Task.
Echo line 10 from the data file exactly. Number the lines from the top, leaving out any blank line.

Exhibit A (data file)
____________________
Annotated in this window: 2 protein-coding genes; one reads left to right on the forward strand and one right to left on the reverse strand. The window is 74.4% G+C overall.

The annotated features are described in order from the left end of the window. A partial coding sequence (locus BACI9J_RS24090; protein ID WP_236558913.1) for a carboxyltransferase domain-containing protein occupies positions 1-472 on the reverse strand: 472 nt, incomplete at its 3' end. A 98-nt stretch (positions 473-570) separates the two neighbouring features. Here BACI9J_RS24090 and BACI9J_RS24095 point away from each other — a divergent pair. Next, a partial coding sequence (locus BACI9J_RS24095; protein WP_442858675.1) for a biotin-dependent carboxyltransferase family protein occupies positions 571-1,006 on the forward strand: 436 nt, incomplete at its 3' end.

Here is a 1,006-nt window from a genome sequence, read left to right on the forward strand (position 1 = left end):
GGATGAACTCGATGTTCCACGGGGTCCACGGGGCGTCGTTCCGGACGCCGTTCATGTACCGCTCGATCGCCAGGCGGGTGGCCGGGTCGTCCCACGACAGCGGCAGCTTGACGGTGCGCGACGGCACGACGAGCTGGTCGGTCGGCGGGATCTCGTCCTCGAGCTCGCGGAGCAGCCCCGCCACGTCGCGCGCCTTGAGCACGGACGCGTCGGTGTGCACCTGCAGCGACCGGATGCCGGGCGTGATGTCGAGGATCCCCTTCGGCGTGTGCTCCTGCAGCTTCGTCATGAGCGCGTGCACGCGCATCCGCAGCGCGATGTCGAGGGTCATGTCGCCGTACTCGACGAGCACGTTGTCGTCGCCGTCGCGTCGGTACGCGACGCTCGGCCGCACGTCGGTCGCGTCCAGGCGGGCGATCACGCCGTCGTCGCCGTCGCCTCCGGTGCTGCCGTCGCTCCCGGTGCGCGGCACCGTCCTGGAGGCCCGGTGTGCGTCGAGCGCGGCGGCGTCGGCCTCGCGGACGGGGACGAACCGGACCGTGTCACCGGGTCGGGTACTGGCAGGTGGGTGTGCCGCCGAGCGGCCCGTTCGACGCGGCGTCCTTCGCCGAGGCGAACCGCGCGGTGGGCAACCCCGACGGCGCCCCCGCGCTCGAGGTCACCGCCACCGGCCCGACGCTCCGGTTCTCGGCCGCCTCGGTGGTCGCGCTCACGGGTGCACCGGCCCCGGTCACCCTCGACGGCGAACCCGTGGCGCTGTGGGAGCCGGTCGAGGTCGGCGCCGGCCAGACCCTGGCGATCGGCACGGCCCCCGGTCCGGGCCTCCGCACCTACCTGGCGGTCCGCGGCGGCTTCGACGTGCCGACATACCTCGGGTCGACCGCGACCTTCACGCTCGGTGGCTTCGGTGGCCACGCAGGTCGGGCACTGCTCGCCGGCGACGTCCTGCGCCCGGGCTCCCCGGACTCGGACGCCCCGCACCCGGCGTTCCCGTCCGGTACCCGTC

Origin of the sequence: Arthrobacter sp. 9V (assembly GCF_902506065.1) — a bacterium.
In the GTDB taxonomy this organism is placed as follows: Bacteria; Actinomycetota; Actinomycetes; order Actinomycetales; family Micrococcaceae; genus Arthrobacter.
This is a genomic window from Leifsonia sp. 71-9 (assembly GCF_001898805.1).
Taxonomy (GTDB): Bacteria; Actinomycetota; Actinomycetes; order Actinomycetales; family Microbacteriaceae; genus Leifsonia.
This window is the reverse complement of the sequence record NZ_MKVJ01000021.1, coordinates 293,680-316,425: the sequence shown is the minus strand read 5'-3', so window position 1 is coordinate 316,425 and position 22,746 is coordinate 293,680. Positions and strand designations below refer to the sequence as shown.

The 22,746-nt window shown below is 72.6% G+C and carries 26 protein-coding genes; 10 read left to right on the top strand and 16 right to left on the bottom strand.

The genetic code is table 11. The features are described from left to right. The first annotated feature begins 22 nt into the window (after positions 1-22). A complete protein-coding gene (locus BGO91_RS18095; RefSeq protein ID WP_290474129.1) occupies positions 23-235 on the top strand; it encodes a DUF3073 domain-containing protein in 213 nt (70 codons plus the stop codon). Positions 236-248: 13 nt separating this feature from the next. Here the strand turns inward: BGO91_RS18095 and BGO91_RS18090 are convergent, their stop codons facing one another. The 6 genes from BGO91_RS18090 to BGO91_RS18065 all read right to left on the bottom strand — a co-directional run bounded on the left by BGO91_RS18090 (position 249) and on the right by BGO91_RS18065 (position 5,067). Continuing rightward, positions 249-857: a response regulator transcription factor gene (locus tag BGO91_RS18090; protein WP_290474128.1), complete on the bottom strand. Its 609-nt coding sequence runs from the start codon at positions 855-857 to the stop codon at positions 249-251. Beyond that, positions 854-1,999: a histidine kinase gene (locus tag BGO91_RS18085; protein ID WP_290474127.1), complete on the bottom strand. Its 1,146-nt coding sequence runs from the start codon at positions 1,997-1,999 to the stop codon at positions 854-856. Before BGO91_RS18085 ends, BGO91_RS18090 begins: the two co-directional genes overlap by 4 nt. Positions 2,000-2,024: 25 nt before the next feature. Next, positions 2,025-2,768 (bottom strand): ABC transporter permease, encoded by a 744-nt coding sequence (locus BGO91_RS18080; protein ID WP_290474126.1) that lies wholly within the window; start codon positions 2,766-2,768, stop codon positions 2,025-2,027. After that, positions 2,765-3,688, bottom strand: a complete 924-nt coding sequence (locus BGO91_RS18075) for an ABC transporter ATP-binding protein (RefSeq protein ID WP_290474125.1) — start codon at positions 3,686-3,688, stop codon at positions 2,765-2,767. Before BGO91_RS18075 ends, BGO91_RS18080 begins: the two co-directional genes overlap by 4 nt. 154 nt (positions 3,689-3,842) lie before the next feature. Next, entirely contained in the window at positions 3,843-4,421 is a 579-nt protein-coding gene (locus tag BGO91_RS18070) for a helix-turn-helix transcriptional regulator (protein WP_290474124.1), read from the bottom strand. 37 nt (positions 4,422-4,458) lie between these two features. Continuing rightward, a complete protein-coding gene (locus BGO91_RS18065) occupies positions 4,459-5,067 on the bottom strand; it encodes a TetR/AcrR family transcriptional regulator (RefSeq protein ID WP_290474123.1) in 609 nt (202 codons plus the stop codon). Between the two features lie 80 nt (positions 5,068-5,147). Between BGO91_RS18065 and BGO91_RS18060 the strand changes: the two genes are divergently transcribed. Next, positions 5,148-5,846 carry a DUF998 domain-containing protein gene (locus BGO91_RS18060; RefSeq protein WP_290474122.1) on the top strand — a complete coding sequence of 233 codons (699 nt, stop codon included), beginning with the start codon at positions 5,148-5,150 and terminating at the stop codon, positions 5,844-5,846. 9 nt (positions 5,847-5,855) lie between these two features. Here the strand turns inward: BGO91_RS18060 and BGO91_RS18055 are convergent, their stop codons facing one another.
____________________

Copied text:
The 22,746-nt window shown below is 72.6% G+C and carries 26 protein-coding genes; 10 read left to right on the top strand and 16 right to left on the bottom strand.